To calculate the compressive loads on the base IVD of the human lumbar spine and the giraffe's neck, we first computed the masses and centre of mass (CoM) positions of the human head–arms–trunk (HAT) and the giraffe's neck–head (HENE) segment assemblies, respectively, the latter by geometrical modelling. In a second step, these and additional data of the IVDs’ geometrical dimensions are then used in a mechanical model for a load analysis.
We estimated the human HAT mass and the position of the HAT's CoM for a male human of 1.75 m height and 75 kg weight, using in-house software calcman2d (Hahn, 1993). The distance of the HAT CoM position from the centre of the L4/L5 IVD joint, which approximately coincides with the line connecting the hip joint centres, is LCoM,HAT=0.265 m, the HAT mass was estimated as MHAT=51 kg. Dimensions of human vertebrae and IVDs are well documented in the literature. Sagittal depth and frontal width values of lumbar endplates have been determined by Nachemson (1960); Brinckmann and Grootenboer (1991); Gilad and Nissan (1985); Zhou et al. (2000). From these data (Table 1), we calculated the compressed area of the lumbar IVD at level L4/5 by again assuming an elliptic form: AL4/L5=15 cm2. The (mean) lever arm for pulling structures (muscles and ligaments) past the L4/L5 IVD was extracted from Gilad and Nissan (1985): Rpull=0.049 m. This set of human model parameters is used to predict, at any trunk (HAT) angle, the compressive force FL4/L5,|| on the human L4/L5 IVD according to Eqn 5, and the corresponding compressive stress PL4/L5 (with AL4/L5) according to Eqn 6. That is, all these model calculations are in full analogy to predicting the compressive force and stress on the giraffe's neck base, with just the human parameter values replacing the corresponding ones (see Table 1) of the giraffe's neck, which are gathered in the next section.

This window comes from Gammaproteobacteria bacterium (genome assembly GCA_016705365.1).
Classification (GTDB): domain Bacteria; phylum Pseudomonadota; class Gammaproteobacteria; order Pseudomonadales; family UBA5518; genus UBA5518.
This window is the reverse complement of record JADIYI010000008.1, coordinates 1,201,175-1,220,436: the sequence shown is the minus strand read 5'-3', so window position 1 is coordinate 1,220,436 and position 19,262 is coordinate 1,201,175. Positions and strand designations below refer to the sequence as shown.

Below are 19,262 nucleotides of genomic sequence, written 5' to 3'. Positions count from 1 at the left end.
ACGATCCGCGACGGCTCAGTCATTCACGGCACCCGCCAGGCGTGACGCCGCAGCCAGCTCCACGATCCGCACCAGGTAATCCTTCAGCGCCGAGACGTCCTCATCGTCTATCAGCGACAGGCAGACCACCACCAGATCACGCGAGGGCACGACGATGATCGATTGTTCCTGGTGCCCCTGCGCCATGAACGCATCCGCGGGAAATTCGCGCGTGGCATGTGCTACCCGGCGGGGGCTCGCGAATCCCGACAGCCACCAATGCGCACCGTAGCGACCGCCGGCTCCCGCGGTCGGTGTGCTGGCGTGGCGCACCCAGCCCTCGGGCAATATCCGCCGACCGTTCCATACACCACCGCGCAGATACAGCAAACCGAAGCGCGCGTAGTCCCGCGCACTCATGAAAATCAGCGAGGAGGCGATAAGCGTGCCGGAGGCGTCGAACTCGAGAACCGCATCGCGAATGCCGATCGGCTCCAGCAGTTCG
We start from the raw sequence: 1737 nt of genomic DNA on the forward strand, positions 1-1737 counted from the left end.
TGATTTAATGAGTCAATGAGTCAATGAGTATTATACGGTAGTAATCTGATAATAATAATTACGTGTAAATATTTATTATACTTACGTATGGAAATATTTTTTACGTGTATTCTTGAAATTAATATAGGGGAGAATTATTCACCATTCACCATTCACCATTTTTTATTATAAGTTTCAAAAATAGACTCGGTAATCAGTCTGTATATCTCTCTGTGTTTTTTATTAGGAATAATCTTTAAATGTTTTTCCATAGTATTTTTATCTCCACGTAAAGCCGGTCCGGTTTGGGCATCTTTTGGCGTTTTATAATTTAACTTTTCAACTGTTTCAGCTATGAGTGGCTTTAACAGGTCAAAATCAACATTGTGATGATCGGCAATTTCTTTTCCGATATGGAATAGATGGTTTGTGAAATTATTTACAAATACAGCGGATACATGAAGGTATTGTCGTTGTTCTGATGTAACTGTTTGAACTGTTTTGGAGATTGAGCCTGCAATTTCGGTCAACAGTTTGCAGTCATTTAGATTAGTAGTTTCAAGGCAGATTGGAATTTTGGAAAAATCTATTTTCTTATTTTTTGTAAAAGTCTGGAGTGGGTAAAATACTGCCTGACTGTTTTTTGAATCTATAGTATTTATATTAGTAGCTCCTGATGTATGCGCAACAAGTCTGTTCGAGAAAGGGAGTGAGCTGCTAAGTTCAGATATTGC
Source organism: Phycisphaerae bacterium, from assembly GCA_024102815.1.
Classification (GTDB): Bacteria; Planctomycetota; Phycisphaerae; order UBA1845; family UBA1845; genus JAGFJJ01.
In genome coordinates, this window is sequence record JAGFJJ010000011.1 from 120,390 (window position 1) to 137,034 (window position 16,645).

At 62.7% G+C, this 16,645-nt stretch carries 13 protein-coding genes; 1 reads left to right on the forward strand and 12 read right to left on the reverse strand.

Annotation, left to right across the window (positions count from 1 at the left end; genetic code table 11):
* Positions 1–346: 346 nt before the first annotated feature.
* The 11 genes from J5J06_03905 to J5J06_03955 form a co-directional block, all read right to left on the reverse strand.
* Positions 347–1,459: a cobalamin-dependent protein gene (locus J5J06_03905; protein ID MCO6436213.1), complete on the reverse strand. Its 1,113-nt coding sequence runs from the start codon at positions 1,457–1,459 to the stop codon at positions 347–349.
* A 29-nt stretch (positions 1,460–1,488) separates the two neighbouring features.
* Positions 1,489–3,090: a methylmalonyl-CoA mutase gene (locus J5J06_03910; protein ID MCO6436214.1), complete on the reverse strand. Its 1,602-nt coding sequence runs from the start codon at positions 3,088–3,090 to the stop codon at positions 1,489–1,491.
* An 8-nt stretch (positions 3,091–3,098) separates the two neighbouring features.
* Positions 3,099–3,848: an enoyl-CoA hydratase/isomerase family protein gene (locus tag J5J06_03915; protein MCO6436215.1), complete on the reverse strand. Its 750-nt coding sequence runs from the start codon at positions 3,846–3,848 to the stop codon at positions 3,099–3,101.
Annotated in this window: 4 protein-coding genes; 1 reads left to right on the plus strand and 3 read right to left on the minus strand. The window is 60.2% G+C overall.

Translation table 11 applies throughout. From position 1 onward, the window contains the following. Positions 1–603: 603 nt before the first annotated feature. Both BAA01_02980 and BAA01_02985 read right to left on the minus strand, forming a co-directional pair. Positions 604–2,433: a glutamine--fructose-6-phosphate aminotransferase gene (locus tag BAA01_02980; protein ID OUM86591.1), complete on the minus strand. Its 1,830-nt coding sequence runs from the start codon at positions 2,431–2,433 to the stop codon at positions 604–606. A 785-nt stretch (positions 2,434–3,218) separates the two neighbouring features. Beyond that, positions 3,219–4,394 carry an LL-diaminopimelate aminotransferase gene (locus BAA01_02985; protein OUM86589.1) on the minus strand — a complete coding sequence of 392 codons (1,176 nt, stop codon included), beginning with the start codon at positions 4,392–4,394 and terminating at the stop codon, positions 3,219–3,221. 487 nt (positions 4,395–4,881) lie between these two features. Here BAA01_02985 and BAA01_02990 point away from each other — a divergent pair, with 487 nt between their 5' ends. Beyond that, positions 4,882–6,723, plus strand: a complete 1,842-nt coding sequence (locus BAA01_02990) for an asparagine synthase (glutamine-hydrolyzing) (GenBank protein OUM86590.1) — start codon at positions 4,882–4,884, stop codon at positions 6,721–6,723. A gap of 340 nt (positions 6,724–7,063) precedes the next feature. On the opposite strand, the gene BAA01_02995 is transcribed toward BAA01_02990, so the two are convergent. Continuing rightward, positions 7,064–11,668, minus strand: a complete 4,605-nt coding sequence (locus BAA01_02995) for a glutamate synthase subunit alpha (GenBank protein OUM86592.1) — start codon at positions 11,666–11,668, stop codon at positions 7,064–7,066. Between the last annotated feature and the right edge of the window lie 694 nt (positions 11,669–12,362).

The survey of a giraffe
We computed the masses and CoM positions of a giraffe's (Giraffa camelopardalis) neck and head by modelling them each as an elliptic and circular frustum, respectively. By combining two different sources in the literature, we related the dimensions of neck, head, and other body parts in giraffe's sagittal plane to body mass. Mass and overall body length from the nose to the tip of the tail (without the tassels) have been documented (van Sittert et al., 2010) for thirty-nine young and adult individuals. As a basis for our computations, we measured off the dimensions depicted in Fig. 1 from the contour drawing of a giraffe in figure 1 of Vidal et al. (2020), including lengths and depths of the neck and the head at different body locations. These dimensional data were calibrated by the body height of a true-to-scale contour of a human depicted in the same figure in Vidal et al. (2020) given to be 1.70 m. With all this, we estimated that the giraffe contour in figure 1 of Vidal et al. (2020) represents a female specimen with an overall body length (‘total length’, Mitchell et al., 2009) of about 4.30 m and, thus (van Sittert et al., 2010, Table 1), weight of about 800 kg. For a 800 kg female, a cross-check using the ‘total height’ (Mitchell et al., 2009) measure reveals that our number (Fig. 1: ) is close to what can be read from Mitchell et al. (2009, Fig. 1A) (4.30 m).